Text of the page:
Frobisher's first foray to the frozen north was a small affair. Having little knowledge yet fantastic expectations, he sailed in two small vessels, approximately 25 tons each, and a small pinnace too insignificant to be given a name. Only one of the ships, however, survived the turbulent violent storms of the Atlantic crossing without difficulty. The other vessel returned damaged to England, and the pinnace was sucked to its doom beneath the frigid waves. In spite of this inauspicious beginning, Frobisher forged forward into Meta Incognita, searching for the Northwest Passage. He believed he had found it when he sailed into what is today known as Frobisher Bay on the southern tip of Baffin Island. George Best, the chronographer of Frobisher's first voyage, boldly pronounced: "So this place he named Frobisher's Straights, like as Magellan at the southwest end of the world, we having discovered the passage to the south sea." It was Frobisher's belief that the land on his left as he sailed west through the 'Straight' was the main continent of North America while the land on his right was none other than Asia.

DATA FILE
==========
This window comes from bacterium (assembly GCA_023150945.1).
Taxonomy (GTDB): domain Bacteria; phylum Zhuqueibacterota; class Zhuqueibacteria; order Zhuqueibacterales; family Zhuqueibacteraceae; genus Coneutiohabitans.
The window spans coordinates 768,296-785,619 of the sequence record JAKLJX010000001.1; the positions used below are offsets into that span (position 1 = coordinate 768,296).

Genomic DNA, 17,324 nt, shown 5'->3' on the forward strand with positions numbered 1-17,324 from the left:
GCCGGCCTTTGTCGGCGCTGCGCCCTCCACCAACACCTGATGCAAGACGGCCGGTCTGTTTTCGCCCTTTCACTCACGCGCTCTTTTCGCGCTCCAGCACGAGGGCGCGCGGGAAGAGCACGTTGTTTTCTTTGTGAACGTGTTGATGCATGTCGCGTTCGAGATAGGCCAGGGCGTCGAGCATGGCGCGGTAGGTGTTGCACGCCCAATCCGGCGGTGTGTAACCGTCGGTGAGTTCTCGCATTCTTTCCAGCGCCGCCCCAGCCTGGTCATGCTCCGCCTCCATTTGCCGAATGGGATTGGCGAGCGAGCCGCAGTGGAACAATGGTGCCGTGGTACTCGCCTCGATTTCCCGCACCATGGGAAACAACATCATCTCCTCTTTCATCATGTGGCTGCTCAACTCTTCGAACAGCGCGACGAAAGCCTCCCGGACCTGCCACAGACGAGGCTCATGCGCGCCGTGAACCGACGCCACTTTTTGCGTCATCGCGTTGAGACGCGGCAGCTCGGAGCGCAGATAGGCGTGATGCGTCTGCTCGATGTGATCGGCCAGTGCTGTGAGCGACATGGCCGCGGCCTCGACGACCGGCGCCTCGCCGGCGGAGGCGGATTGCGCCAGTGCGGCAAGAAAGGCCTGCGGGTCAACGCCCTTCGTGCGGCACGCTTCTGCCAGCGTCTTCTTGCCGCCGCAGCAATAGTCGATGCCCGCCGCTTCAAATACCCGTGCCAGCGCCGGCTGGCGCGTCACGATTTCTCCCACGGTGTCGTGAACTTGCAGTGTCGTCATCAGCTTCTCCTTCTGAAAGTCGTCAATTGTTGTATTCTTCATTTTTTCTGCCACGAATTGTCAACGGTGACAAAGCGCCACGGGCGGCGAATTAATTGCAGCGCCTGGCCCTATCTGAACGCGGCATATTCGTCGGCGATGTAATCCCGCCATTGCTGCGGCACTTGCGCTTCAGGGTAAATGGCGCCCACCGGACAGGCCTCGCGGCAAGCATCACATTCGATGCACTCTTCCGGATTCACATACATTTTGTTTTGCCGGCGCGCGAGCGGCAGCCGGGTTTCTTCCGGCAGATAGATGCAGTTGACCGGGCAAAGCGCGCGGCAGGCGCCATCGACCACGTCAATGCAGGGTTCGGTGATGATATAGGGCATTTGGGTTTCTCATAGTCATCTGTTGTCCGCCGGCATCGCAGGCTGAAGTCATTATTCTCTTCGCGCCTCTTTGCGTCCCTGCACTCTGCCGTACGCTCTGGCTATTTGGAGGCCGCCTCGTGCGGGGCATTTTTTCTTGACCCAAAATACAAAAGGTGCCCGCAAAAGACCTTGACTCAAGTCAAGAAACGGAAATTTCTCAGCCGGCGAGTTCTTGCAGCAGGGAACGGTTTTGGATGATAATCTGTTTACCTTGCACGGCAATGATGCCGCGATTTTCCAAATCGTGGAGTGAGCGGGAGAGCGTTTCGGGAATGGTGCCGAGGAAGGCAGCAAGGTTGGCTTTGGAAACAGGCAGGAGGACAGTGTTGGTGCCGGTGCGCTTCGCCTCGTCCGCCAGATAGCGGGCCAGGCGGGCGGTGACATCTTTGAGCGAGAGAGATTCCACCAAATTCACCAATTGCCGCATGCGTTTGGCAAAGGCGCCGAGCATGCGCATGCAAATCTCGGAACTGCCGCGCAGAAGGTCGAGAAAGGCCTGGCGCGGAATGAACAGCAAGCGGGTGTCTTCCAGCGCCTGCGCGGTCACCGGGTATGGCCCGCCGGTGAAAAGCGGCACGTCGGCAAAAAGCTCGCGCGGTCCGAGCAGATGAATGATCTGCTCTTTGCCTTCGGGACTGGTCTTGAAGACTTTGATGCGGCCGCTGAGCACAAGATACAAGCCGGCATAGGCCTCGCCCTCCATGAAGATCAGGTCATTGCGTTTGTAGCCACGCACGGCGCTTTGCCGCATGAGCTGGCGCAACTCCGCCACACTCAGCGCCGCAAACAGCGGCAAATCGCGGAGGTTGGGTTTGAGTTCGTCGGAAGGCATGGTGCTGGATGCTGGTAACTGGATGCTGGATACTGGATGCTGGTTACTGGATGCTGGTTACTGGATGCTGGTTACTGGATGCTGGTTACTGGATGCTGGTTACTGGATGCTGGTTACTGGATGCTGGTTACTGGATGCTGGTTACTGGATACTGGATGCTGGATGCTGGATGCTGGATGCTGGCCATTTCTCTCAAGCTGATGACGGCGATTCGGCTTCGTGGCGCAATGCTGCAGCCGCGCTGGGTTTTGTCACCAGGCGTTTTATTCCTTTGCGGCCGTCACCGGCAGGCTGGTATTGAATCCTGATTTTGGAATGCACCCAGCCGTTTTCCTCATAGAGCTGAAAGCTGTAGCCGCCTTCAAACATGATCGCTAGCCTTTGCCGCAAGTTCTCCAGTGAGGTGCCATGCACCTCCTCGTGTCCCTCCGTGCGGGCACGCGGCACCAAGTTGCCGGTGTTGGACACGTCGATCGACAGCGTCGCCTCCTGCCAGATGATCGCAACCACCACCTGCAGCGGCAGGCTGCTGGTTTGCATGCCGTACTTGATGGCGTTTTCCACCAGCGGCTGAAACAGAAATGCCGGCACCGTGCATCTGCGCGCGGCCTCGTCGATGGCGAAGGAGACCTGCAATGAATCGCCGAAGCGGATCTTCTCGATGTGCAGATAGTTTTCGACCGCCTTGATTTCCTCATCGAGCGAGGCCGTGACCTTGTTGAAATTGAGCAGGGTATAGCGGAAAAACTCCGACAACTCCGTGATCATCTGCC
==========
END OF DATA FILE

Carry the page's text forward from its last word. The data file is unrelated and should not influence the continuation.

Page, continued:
Although it was barren, windswept, rocky and cold, Frobisher's Asia was not a deserted land; nor did it resemble the fabled civilization of the great Khan, famous from the writings of Marco Polo. The explorers encountered Inuit peoples dwelling along the shore and, believing them to be Asians, perhaps from a remote northern province, immediately captured one who ventured too close. Stowing their human cargo, they continued their journey 180 kilometers along the 'Straight' (presumably far enough to prove it was not an inlet) before departing the desolate land for England. They were cheerfully welcomed when they arrived in London in the fall along with their captured "Strange man of Cathay."